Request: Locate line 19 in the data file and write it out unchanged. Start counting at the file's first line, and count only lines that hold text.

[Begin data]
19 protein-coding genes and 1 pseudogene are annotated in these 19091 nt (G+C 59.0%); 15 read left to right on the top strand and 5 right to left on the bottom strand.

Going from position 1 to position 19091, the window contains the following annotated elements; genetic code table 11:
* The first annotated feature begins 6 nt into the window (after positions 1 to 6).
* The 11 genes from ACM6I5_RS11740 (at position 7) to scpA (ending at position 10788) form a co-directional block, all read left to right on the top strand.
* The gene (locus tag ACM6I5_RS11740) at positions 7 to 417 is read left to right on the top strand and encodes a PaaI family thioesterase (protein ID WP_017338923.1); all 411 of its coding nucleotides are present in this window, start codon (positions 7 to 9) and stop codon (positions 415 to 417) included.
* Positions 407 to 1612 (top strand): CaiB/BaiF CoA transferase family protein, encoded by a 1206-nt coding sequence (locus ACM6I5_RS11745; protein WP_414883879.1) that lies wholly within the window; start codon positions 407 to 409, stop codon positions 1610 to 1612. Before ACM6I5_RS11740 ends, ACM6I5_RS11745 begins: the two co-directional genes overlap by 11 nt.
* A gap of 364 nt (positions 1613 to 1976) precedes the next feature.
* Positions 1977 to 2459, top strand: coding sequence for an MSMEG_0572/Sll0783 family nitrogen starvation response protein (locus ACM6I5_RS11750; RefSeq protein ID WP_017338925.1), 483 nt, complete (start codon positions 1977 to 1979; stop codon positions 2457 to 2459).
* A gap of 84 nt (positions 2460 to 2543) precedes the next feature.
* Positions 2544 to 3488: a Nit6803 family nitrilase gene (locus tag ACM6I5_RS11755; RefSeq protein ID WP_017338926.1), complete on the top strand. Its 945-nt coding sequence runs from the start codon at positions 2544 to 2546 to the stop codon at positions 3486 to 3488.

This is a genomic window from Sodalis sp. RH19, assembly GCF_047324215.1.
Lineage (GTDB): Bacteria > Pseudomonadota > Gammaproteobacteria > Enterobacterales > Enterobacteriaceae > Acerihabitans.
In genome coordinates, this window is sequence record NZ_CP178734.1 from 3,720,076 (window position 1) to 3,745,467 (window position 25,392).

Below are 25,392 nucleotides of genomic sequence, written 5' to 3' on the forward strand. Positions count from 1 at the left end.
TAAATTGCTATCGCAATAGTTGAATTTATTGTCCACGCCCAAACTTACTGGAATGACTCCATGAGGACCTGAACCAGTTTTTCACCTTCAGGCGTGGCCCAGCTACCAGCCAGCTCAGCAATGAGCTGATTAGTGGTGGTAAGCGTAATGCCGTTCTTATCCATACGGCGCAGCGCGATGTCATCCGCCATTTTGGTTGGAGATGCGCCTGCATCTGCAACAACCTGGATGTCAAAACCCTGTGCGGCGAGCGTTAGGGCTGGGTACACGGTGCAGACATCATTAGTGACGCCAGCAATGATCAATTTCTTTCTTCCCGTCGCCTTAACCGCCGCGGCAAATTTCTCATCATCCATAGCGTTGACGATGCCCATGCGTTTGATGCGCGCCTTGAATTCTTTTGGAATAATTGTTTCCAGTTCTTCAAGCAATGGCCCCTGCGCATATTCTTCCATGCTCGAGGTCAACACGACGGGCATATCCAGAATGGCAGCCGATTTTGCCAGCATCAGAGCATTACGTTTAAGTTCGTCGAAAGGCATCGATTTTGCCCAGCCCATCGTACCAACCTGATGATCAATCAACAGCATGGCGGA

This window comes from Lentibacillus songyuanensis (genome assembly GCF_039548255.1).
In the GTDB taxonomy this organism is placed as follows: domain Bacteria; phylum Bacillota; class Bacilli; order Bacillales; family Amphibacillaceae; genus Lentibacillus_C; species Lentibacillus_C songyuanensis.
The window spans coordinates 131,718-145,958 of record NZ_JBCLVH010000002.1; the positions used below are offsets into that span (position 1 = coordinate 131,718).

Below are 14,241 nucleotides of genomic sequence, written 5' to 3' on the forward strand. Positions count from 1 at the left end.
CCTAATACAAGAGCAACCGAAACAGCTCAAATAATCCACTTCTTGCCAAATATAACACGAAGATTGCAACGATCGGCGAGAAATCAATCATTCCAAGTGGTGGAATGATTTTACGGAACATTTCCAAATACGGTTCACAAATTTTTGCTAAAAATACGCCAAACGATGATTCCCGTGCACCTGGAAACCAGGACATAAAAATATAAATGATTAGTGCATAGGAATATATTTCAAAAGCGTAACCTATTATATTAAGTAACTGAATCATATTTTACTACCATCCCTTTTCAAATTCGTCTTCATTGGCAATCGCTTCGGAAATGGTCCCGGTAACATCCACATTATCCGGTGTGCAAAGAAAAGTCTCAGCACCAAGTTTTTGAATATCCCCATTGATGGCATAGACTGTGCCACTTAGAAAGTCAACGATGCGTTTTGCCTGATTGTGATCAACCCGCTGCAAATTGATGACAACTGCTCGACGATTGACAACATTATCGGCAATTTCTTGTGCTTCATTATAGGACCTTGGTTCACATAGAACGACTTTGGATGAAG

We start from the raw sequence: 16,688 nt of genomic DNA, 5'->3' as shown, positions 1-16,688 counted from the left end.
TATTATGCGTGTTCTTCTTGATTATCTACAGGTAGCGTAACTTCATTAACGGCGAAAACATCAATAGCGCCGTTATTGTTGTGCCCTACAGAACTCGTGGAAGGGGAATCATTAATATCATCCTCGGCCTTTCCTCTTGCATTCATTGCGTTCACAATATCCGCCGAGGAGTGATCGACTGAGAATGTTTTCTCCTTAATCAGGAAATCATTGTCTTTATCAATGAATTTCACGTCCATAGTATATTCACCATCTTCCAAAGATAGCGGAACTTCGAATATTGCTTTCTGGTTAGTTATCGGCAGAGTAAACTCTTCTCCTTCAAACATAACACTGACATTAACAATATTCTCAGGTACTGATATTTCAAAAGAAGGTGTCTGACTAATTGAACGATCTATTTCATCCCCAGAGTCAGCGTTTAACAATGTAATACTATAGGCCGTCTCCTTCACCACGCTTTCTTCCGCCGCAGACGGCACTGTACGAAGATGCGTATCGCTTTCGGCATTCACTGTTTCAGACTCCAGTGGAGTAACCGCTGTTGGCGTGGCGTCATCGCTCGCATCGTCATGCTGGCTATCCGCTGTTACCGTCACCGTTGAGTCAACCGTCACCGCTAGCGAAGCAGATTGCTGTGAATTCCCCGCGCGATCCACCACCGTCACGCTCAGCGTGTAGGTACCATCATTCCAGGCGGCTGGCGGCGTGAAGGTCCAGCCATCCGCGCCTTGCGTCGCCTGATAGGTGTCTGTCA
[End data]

Below are 14,241 nucleotides of genomic sequence, written 5' to 3' on the forward strand. Positions count from 1 at the left end.